As maturation is an energy dependent process, we analyzed the functional effect of TLR receptor stimulation on energy metabolism, and measured the mitochondrial respiration of MoDC, which leads to generation of ATP. DC were incubated with 1 µg/ml of LPS under normoxic conditions. After 4 hours of incubation no significant changes in maximal oxygen consumption (state 3) was observed (Fig. 12A)
Since LPS can induce generation of ROS in human primary MoDC, which in turn might play a role in the maturation process we analyzed the generation of ROS using flow cytometry. We could not observe an increase in ROS after 15 and 30 minutes stimulation with LPS, whereas levels of ROS treated with the positive control hydrogen peroxide were increased (Fig. 12B).
The present study addressed the question of whether HIF-1α could be induced by different TLR agonists under normoxia and if stabilization is responsible for the subsequent MoDC maturation and TLR ligand-induced cytokine production under these conditions. The results demonstrate that under normoxic conditions, endogenous and exogenous TLR2- and TLR4-ligands induce maturation of human MoDC, which is associated with cell surface expression of CD40, CD80, CD86 and ICAM-1 in a time dependent manner together with secretion of VEGF and proinflammatory cytokines, and stabilization of the transcription factor HIF-1α.
Recent evidence suggests that endogenous TLR agonists play an important role in human disease states such as I/R injury which occurs in solid organ transplantation, myocardial infarction, autoimmunity or trauma. HA, a non-sulfated glycosaminoglycan, is a major constituent of the extracellular matrix (ECM). During tissue injury or inflammation, HA is degraded and shed from the ECM and cell surface and serves as an endogenous danger signal , . Subsequent DC maturation and activation, with induction of proinflammatory cytokines, then contributes to a prolongation and exacerbation of tissue damage. Inflammatory responses of mouse macrophages to endogenous and exogenous TLR2 and TLR4 ligands  have previously been reported . A potential role, however, or involvement of HIF-1α in these processes has not been considered. Untill now, HIF-1α protein stabilization under normoxic conditions by TLR ligands has been shown only for stimulation with LPS in murine bone-marrow derived DC,  and several studies have highlighted distinct differences between mouse and human immunology . Hence the relevance of these earlier observations for human disease has largely remained unknown. In the present experiments, LTA from the gram-positive cocci S. aureus, a TLR2 ligand , induced DC maturatuion and HIF-1α protein stabilization, comparable to the stimulation induced by LPS from the gram-negative rod E. coli. Similar effects were induced by the endogenous TLR4 ligand HA although some differences were observed in the time course. A possible explanation may relate to the known differences in requirement of HA and LPS for distinct accessory molecules leading to alternate downstream signaling pathway activation (Taylor 2007).
In contrast, neither hypoxia nor CoCl2 induced HIF-1α accumulation lead to phenotypic maturation of MoDC examined after 24 hours suggesting that changes in HIF-1α per se do not necessarily lead to maturation. At first sight this may suggest methodological differences as an underlying factor. However, at the dose used, CoCl2 has clearly been shown to be an inducer of HIF-1α activation –. Furthermore, different ranges of oxygen levels have been considered as hypoxic conditions, starting from almost anoxic conditions of 0.1% up to 2% O2, oxygen levels in the body vary from around 16% in the pulmonary alveoli down to approximately 6% in other tissues . Although there is no current consensus regarding a critical threshold level we used the commonly quoted value of 1.5% , . While this level of hypoxia did not directly lead to MoDC maturation we did observe a synergistic effect on LPS induced phenotypic maturation of MoDC in the presence of hypoxia. Consequently, hypoxia may augment an inflammatory response elicited in the presence of a danger signal associated with infection or ischemia. In contrast, hypoxia without pro-inflammatory stimuli does not induce activation, which may serve as a protection mechanism of the host preventing development of an autoimmune response. These data are consistent with the finding of Jantsch et al. in murine DC for hypoxia . In contrast, a recent study has shown that human MoDC differentiated from monocytes under permanent hypoxic (1% O2) conditions exhibit a reduced up-regulation of CD40, CD80, CD83 and CD86 in response to LPS, whereas the secretion of TNF-α, CCL22 and IL-1β was increased . Another study demonstrated, that MoDC generated under hypoxic conditions (1% O2) change their chemokine releasing profile and exhibit a reduced Ag-uptake capacity . These differences may relate to the fact that hypoxia during the differentiation process of monocytes into DC has additional effects on cells that differ from hypoxic exposure of already fully differentiated DC.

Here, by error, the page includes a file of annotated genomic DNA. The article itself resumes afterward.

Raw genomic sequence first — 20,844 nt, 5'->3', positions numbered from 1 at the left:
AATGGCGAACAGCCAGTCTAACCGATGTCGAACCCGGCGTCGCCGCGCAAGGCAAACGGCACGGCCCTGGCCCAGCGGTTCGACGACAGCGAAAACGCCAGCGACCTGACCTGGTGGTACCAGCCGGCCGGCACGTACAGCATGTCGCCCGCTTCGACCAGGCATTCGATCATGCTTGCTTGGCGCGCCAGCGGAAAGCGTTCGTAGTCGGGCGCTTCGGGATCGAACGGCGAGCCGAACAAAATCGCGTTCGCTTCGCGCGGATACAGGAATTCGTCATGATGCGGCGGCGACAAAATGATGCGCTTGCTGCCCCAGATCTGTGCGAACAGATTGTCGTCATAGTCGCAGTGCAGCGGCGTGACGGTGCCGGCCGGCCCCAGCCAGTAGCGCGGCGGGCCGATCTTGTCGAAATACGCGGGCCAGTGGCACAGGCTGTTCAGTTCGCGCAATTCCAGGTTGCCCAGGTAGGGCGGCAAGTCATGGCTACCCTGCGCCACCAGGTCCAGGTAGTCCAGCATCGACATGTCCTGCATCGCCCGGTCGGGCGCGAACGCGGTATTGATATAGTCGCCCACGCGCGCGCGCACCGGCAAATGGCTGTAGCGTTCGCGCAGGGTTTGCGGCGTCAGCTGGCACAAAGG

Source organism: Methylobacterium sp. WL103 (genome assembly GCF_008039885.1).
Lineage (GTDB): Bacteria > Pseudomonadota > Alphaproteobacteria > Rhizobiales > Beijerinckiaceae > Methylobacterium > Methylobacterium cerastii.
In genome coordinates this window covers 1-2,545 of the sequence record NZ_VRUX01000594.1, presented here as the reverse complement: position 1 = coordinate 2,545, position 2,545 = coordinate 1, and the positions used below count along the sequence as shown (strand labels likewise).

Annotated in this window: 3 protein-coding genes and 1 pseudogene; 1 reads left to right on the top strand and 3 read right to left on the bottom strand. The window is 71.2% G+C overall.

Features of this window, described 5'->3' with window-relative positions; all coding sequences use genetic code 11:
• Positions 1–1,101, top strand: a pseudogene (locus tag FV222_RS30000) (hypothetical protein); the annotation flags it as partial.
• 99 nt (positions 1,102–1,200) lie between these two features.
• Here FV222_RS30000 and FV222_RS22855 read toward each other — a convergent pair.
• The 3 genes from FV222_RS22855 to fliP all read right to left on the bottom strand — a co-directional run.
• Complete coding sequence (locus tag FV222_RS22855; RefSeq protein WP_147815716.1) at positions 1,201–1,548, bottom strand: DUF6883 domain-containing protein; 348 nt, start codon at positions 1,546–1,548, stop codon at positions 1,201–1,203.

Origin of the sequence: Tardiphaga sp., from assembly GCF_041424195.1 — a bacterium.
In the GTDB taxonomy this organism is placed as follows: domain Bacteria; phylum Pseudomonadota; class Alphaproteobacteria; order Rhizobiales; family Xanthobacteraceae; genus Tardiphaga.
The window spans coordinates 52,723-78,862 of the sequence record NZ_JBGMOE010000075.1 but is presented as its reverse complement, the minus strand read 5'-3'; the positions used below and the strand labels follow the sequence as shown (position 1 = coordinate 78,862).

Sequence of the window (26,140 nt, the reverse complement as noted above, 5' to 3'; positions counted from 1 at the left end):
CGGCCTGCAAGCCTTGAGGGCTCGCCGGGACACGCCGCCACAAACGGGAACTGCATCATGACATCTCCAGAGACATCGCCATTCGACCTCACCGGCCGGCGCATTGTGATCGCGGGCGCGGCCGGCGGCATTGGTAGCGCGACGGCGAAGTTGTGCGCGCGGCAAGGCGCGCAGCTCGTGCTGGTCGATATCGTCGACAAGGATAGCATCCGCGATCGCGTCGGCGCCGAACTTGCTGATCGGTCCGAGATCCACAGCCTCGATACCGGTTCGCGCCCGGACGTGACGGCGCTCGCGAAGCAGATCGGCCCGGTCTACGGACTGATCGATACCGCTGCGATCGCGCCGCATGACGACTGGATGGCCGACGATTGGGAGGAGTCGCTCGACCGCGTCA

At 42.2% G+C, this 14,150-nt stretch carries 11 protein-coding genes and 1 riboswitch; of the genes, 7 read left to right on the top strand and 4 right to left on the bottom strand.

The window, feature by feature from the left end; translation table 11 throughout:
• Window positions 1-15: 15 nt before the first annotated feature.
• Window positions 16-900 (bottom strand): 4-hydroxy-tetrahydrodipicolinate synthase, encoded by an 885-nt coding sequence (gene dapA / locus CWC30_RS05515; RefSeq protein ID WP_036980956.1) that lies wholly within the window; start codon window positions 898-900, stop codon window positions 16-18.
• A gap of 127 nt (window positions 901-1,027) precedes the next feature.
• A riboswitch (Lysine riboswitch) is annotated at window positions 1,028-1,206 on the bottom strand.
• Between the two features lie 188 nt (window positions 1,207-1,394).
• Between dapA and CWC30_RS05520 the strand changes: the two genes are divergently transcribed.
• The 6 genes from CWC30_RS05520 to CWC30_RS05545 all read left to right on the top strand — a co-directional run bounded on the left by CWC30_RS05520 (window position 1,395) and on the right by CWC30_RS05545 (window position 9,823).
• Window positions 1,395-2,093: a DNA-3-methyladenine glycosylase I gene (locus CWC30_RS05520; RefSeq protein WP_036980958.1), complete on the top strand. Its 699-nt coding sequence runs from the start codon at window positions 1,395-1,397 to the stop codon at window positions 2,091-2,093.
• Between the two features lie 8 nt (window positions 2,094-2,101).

In view of the complex interplay between these factors we subsequently evaluated a potential role of HIF-1α stabilization in the processes of MoDC maturation and cytokine production using three inhibitors of HIF-1α and/or NFκB, namely CTM , YC-1  and digoxin  (see Fig. 13).